Re: Momentum for Eprint Archiving

From: Stevan Harnad <>
Date: Mon, 26 Aug 2002 17:30:19 +0100

On Sun, 25 Aug 2002, Richard Stallman wrote:

> I saw your note about supporting PubSCIENCE; if the situation is what
> I think it is, I wonder if supporting PubSCIENCE is really going far
> enough.
> From what I can see, PubSCIENCE is just an index--it does not contain
> the papers themselves. To read them, you must subscribe to some
> journal's site. (Please correct me if I am wrong.
> Contrast that with the arXiv site, which contains (for the fields it
> covers) the actual text of papers, openly accessible to all. That is
> what scholars really should have.
> In fields covered by the arXiv, I don't see how PubSCIENCE does any
> good. Why not use the arXiv instead? In other fields, while
> PubSCIENCE is better than nothing, what people really need is
> something like the arXiv.
> What do you think of this point? Is there some important factor I am
> missing?

Far from missing the point, Richard Stallman has put his finger right
on the heart of the matter:

(1) Another gateway pointing to paid access to full-text research is
not really what is urgently needed at this time. What is needed is open
access to those full texts (20,000 peer-reviewed journals-worth, across
all disciplines, 2 million new articles per year).

(2) The Physics Eprint Archive, ( -- in which any
physicist worldwide can self-archive his preprints and postprints --
already provides open access to a growing portion of this full-text
literature in many branches of physics.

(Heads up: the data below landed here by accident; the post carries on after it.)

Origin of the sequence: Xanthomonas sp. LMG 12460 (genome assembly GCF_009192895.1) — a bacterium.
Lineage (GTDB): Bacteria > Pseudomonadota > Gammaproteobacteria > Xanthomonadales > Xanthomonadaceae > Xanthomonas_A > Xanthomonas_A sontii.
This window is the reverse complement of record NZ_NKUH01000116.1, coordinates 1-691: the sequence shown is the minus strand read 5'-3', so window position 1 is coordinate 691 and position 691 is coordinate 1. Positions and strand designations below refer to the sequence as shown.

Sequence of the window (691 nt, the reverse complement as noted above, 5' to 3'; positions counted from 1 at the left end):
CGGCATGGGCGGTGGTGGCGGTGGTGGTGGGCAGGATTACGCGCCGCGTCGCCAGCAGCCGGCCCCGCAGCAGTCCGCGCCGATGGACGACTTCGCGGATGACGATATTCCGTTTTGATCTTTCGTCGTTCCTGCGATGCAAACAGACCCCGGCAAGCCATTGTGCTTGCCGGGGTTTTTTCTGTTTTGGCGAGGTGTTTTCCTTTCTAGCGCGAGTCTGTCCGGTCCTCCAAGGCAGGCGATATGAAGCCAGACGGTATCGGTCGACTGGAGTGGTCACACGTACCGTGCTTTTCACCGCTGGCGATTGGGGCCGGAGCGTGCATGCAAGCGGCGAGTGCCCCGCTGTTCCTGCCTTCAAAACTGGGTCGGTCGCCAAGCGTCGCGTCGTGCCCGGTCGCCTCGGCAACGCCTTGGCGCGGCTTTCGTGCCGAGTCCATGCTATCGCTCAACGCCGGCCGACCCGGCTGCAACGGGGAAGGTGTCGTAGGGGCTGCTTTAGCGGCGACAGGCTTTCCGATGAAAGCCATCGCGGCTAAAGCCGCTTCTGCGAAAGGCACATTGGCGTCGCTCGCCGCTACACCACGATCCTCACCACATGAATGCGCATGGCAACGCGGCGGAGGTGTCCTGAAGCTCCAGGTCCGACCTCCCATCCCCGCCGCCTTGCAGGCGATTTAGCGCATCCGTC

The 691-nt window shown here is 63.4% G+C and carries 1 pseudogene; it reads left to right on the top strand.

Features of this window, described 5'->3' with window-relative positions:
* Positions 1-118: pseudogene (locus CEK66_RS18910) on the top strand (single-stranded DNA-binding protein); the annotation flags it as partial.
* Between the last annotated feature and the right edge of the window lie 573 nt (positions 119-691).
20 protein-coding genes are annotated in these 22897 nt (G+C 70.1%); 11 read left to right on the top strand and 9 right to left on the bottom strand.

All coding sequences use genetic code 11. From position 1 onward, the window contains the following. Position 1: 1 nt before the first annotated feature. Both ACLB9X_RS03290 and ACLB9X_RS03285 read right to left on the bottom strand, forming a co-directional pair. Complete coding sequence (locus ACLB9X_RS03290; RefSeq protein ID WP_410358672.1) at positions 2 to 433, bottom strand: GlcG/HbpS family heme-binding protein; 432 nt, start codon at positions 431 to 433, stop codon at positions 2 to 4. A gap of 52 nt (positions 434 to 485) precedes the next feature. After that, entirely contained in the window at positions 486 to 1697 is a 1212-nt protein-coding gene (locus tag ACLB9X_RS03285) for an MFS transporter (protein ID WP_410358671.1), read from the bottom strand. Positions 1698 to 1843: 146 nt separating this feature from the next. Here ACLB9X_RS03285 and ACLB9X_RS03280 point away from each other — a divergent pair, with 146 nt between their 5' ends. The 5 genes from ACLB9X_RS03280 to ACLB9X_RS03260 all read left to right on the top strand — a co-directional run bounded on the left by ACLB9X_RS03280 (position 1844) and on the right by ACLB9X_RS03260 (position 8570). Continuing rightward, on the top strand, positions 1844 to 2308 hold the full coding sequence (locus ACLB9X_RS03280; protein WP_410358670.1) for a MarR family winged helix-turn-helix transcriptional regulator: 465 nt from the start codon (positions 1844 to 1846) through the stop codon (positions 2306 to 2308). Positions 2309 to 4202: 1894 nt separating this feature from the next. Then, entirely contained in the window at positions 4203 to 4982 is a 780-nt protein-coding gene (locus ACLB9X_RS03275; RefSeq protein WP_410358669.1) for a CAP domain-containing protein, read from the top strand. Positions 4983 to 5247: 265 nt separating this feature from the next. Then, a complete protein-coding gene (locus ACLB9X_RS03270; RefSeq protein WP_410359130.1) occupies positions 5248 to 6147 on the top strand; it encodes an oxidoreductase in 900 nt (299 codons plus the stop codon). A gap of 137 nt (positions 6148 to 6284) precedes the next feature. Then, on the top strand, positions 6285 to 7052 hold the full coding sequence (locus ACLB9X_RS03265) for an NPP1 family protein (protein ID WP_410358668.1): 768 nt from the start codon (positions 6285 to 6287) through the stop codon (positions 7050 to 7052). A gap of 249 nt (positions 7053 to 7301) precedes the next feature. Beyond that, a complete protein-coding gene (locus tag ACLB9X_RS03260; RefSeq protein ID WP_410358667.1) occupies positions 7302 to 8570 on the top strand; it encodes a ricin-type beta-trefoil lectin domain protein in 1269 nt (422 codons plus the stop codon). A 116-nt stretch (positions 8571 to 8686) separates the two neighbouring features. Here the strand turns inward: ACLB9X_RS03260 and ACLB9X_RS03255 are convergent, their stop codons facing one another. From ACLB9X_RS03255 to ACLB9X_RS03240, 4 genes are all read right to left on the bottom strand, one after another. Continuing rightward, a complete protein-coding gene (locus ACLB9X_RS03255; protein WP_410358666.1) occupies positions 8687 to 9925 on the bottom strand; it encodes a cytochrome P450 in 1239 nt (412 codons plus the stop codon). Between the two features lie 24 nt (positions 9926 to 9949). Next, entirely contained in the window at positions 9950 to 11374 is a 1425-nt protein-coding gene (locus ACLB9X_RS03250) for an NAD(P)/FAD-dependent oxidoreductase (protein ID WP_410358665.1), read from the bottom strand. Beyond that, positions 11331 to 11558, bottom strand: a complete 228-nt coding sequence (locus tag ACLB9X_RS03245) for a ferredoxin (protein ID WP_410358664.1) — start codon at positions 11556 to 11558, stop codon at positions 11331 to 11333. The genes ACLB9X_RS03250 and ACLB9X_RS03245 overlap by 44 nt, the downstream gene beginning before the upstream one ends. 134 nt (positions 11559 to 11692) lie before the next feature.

(3) What is needed is more Eprint Archives so that researchers in all
disciplines can self-archive their research -- all annual 2 million

(4) The Physics Eprint Archive is growing, but not fast enough. At the
unchanging linear rate at which it has been growing for 10 years, it
will be another 10 years before all annual physics research is being
self-archived therein.

(5) My own hunch as to why centralized, discipline-based self-archiving
is not growing faster is that the discipline as a whole is the wrong
entity for motivating and sustaining self-archiving and open access
across disciplines and around the world.

(6) The entity sharing the same interests in open access as the researcher
(visibility, accessibility, uptake, citations, research impact, and the
further funding, prestige and rewards that they bring) is the researcher's
institution, not the researcher's discipline.

(7) What is needed is distributed, institution-based Eprints
Archives integrated and made interoperable by compliance
with the Open Archives Initiative OAI Meta-data harvesting
along the lines described in SPARC's recent position paper

(8) That is why Southampton University has created the
software for generating immediate OAI-compliant institutional Eprint
Archives (available free to all institutions under Richard Stallman's
GNU license)

(9) That is also why Tim Brody created citebase, the scientometric OAI
search engine for citation-linking, navigating, ranking and analyzing
the open access literature on the basis of classical and novel online
measures of research impact:

(10) And that is also the basis of the Budapest Open Access Initiative's
Strategy 1 (self-archiving)
and the many concurrent efforts ongoing worldwide at this very
moment in order to facilitate and promote universal self-archiving:

Stevan Harnad

NOTE: A complete archive of the ongoing discussion of providing open
access to the peer-reviewed research literature online is available at
the American Scientist September Forum (98 & 99 & 00 & 01):

Discussion can be posted to:

See also the Budapest Open Access Initiative:

and the Free Online Scholarship Movement:
Received on Mon Aug 26 2002 - 17:30:19 BST

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